Butterflies of the Adirondack Mountains:
White Admiral (Limenitis arthemis arthemis)
The White Admiral (Limenitis arthemis arthemis) is a medium to large black and white butterfly that may be seen in the Adirondack Mountains of upstate New York in early to mid-summer. It is a member of the Brushfoot family of butterflies.  The name Admiral is said to have originated in England, when a white-banded butterfly came to be known as a white "admirable" because of its beauty. This name was later applied to its North American relatives.  The genus name -- Limenitis -- derives from the Latin word limen, which means threshold. Arthemis refers to a goddess in Greek mythology, the sister of Apollo. 
From above, the White Admiral has a broad white band crossing a black ground color on both wings.  On the hind wing, there is a row of blue spots with red dots.  From below, the White Admiral sports a row of white bands on both wings, with brick red spots near the edge and some blue markings near the body.  The average wingspan of this butterfly is about 3 inches.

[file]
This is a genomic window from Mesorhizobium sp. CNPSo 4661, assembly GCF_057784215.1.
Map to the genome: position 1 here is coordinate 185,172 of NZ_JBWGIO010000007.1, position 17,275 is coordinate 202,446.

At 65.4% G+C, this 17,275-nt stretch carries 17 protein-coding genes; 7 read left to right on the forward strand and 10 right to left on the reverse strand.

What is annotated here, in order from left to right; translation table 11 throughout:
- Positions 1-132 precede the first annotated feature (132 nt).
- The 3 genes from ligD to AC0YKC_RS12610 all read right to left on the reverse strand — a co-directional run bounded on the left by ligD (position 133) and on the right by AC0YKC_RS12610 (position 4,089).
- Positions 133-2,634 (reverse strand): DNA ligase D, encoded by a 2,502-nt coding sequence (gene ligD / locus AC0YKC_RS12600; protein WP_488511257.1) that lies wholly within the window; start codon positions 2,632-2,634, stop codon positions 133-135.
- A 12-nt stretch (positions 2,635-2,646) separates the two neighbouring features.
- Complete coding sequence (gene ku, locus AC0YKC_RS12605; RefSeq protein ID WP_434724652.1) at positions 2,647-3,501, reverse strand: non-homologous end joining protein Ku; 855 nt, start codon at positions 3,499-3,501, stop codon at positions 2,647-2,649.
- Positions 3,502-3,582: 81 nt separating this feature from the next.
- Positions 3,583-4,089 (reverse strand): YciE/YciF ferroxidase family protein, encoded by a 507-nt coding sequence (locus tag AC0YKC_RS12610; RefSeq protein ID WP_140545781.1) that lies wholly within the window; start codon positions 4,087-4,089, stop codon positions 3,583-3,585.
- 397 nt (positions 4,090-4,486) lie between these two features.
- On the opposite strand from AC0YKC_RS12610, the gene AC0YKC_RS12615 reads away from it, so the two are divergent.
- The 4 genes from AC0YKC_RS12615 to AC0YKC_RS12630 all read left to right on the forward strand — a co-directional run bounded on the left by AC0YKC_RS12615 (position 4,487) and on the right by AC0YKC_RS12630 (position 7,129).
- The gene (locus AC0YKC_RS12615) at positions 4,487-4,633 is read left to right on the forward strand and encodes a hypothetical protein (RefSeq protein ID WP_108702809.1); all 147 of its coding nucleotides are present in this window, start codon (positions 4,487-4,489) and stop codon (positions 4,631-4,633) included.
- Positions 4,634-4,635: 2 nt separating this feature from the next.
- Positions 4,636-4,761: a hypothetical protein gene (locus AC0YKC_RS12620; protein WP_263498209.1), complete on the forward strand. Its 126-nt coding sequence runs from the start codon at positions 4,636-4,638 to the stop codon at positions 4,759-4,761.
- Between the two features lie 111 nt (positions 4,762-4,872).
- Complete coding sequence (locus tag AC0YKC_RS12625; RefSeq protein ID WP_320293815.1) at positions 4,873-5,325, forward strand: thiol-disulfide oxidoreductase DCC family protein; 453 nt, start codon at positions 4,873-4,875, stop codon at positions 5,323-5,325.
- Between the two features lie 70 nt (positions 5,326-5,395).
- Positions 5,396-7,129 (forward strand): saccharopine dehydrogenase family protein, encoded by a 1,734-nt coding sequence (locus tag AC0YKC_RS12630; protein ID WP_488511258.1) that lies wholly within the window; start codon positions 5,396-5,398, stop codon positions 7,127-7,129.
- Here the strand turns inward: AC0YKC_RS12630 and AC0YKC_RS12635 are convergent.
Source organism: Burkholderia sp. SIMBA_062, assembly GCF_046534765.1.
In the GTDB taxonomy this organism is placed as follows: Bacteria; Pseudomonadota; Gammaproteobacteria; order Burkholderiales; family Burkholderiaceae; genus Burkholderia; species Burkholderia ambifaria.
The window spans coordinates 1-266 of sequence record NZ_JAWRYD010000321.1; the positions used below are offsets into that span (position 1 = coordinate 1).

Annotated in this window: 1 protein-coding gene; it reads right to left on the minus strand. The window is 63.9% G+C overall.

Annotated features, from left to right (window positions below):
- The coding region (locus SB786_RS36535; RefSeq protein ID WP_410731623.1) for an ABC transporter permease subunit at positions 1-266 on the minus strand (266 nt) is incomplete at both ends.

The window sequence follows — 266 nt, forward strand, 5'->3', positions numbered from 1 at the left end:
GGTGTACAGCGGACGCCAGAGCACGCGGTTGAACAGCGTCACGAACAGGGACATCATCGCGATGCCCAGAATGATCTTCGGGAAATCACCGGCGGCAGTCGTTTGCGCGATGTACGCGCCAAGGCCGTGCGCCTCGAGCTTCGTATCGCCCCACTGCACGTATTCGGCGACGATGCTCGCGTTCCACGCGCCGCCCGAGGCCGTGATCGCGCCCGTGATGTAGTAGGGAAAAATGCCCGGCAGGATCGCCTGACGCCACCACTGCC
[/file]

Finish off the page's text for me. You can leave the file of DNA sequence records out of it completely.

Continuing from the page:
The eggs are grayish-green.  Host plants include willow, aspen, poplar, and birch.  Caterpillars reportedly feed mostly at night.  Adults consume sap, nectar, decaying organic matter, and scat, as well as moisture from damp sand.  
The White Admiral is widespread and common in mixed and deciduous forests, forest edges, and near streams.   Typical habitats of the White Admiral also include roads and clearings in wooded areas. These butterflies reportedly enjoy sunning themselves on leaves and gravel roads. 
There are several subspecies of Limentis arthemis. Here in the Adirondacks, our White Admiral is in the subspecies arthemis, which is found in the northeastern part of the US and the southeastern parts of Canada.   This butterfly can usually be seen in New York State (the New York City area) from mid-May to mid-July, but is most common in early to mid June.  In 2012,the White Admiral was seen in the Paul Smiths VIC Native Species Butterfly House in mid- and late June.
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